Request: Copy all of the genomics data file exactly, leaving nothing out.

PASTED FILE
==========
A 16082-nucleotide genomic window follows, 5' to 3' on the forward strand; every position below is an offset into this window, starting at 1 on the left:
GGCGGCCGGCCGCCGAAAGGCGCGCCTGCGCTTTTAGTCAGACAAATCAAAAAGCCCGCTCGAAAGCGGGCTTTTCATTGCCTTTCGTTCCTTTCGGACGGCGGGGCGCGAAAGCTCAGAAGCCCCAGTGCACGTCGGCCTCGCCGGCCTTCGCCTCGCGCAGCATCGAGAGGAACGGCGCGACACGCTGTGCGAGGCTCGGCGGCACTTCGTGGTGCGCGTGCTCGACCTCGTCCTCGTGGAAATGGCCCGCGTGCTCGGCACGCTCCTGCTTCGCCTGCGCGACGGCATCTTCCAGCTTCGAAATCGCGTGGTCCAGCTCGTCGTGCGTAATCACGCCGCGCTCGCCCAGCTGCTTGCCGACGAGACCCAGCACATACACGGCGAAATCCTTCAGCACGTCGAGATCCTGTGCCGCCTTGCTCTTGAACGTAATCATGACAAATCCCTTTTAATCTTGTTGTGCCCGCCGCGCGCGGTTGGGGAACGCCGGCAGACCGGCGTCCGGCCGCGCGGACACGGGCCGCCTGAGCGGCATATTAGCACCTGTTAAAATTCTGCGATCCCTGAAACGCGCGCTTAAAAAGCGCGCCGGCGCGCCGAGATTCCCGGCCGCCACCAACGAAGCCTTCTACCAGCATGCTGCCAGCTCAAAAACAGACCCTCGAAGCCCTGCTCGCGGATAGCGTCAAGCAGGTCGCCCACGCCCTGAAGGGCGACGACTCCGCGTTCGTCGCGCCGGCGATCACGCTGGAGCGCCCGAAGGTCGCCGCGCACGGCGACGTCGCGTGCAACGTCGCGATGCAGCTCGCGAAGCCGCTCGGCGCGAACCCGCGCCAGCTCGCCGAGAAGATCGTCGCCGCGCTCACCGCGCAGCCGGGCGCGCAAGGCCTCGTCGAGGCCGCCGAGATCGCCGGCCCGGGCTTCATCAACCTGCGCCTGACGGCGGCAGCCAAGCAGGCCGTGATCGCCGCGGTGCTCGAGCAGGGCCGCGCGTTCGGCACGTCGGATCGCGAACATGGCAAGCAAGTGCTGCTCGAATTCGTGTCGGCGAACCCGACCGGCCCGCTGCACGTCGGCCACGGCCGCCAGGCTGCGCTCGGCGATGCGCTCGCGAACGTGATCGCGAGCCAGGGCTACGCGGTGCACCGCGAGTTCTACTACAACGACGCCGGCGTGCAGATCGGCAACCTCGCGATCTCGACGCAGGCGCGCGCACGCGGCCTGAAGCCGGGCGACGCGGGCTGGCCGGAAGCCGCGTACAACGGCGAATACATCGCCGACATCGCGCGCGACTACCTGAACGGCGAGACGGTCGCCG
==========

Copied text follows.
A 16082-nucleotide genomic window follows, 5' to 3' on the forward strand; every position below is an offset into this window, starting at 1 on the left:
GGCGGCCGGCCGCCGAAAGGCGCGCCTGCGCTTTTAGTCAGACAAATCAAAAAGCCCGCTCGAAAGCGGGCTTTTCATTGCCTTTCGTTCCTTTCGGACGGCGGGGCGCGAAAGCTCAGAAGCCCCAGTGCACGTCGGCCTCGCCGGCCTTCGCCTCGCGCAGCATCGAGAGGAACGGCGCGACACGCTGTGCGAGGCTCGGCGGCACTTCGTGGTGCGCGTGCTCGACCTCGTCCTCGTGGAAATGGCCCGCGTGCTCGGCACGCTCCTGCTTCGCCTGCGCGACGGCATCTTCCAGCTTCGAAATCGCGTGGTCCAGCTCGTCGTGCGTAATCACGCCGCGCTCGCCCAGCTGCTTGCCGACGAGACCCAGCACATACACGGCGAAATCCTTCAGCACGTCGAGATCCTGTGCCGCCTTGCTCTTGAACGTAATCATGACAAATCCCTTTTAATCTTGTTGTGCCCGCCGCGCGCGGTTGGGGAACGCCGGCAGACCGGCGTCCGGCCGCGCGGACACGGGCCGCCTGAGCGGCATATTAGCACCTGTTAAAATTCTGCGATCCCTGAAACGCGCGCTTAAAAAGCGCGCCGGCGCGCCGAGATTCCCGGCCGCCACCAACGAAGCCTTCTACCAGCATGCTGCCAGCTCAAAAACAGACCCTCGAAGCCCTGCTCGCGGATAGCGTCAAGCAGGTCGCCCACGCCCTGAAGGGCGACGACTCCGCGTTCGTCGCGCCGGCGATCACGCTGGAGCGCCCGAAGGTCGCCGCGCACGGCGACGTCGCGTGCAACGTCGCGATGCAGCTCGCGAAGCCGCTCGGCGCGAACCCGCGCCAGCTCGCCGAGAAGATCGTCGCCGCGCTCACCGCGCAGCCGGGCGCGCAAGGCCTCGTCGAGGCCGCCGAGATCGCCGGCCCGGGCTTCATCAACCTGCGCCTGACGGCGGCAGCCAAGCAGGCCGTGATCGCCGCGGTGCTCGAGCAGGGCCGCGCGTTCGGCACGTCGGATCGCGAACATGGCAAGCAAGTGCTGCTCGAATTCGTGTCGGCGAACCCGACCGGCCCGCTGCACGTCGGCCACGGCCGCCAGGCTGCGCTCGGCGATGCGCTCGCGAACGTGATCGCGAGCCAGGGCTACGCGGTGCACCGCGAGTTCTACTACAACGACGCCGGCGTGCAGATCGGCAACCTCGCGATCTCGACGCAGGCGCGCGCACGCGGCCTGAAGCCGGGCGACGCGGGCTGGCCGGAAGCCGCGTACAACGGCGAATACATCGCCGACATCGCGCGCGACTACCTGAACGGCGAGACGGTCGCCG